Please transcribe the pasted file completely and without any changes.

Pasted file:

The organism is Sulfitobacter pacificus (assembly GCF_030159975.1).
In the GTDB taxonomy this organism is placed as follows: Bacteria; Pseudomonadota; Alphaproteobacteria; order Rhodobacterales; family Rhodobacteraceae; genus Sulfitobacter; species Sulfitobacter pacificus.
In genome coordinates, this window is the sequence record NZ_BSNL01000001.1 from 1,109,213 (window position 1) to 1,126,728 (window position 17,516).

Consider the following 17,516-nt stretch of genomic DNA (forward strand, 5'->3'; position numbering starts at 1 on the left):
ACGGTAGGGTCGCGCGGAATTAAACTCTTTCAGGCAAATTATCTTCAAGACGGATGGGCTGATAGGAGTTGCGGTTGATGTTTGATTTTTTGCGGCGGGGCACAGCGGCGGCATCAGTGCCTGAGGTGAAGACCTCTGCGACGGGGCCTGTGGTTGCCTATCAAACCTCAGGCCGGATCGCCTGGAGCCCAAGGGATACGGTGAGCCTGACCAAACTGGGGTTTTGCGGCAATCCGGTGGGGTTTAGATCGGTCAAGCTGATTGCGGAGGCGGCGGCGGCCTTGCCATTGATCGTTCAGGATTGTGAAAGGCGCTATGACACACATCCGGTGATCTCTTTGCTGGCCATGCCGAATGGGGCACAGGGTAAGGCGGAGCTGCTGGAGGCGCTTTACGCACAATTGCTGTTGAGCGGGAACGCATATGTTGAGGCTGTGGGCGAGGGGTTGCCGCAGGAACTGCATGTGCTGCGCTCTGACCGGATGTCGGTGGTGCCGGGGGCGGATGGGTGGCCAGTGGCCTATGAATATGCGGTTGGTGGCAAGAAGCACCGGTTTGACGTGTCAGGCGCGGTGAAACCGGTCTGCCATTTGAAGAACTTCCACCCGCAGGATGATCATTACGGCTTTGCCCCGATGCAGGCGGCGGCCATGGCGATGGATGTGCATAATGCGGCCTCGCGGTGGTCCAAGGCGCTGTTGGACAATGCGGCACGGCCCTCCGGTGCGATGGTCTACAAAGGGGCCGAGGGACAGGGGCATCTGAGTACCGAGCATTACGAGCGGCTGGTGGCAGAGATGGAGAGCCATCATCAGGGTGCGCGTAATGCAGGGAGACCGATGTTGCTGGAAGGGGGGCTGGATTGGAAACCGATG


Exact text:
The organism is Sulfitobacter pacificus (assembly GCF_030159975.1).
In the GTDB taxonomy this organism is placed as follows: Bacteria; Pseudomonadota; Alphaproteobacteria; order Rhodobacterales; family Rhodobacteraceae; genus Sulfitobacter; species Sulfitobacter pacificus.
In genome coordinates, this window is the sequence record NZ_BSNL01000001.1 from 1,109,213 (window position 1) to 1,126,728 (window position 17,516).

Consider the following 17,516-nt stretch of genomic DNA (forward strand, 5'->3'; position numbering starts at 1 on the left):
ACGGTAGGGTCGCGCGGAATTAAACTCTTTCAGGCAAATTATCTTCAAGACGGATGGGCTGATAGGAGTTGCGGTTGATGTTTGATTTTTTGCGGCGGGGCACAGCGGCGGCATCAGTGCCTGAGGTGAAGACCTCTGCGACGGGGCCTGTGGTTGCCTATCAAACCTCAGGCCGGATCGCCTGGAGCCCAAGGGATACGGTGAGCCTGACCAAACTGGGGTTTTGCGGCAATCCGGTGGGGTTTAGATCGGTCAAGCTGATTGCGGAGGCGGCGGCGGCCTTGCCATTGATCGTTCAGGATTGTGAAAGGCGCTATGACACACATCCGGTGATCTCTTTGCTGGCCATGCCGAATGGGGCACAGGGTAAGGCGGAGCTGCTGGAGGCGCTTTACGCACAATTGCTGTTGAGCGGGAACGCATATGTTGAGGCTGTGGGCGAGGGGTTGCCGCAGGAACTGCATGTGCTGCGCTCTGACCGGATGTCGGTGGTGCCGGGGGCGGATGGGTGGCCAGTGGCCTATGAATATGCGGTTGGTGGCAAGAAGCACCGGTTTGACGTGTCAGGCGCGGTGAAACCGGTCTGCCATTTGAAGAACTTCCACCCGCAGGATGATCATTACGGCTTTGCCCCGATGCAGGCGGCGGCCATGGCGATGGATGTGCATAATGCGGCCTCGCGGTGGTCCAAGGCGCTGTTGGACAATGCGGCACGGCCCTCCGGTGCGATGGTCTACAAAGGGGCCGAGGGACAGGGGCATCTGAGTACCGAGCATTACGAGCGGCTGGTGGCAGAGATGGAGAGCCATCATCAGGGTGCGCGTAATGCAGGGAGACCGATGTTGCTGGAAGGGGGGCTGGATTGGAAACCGATG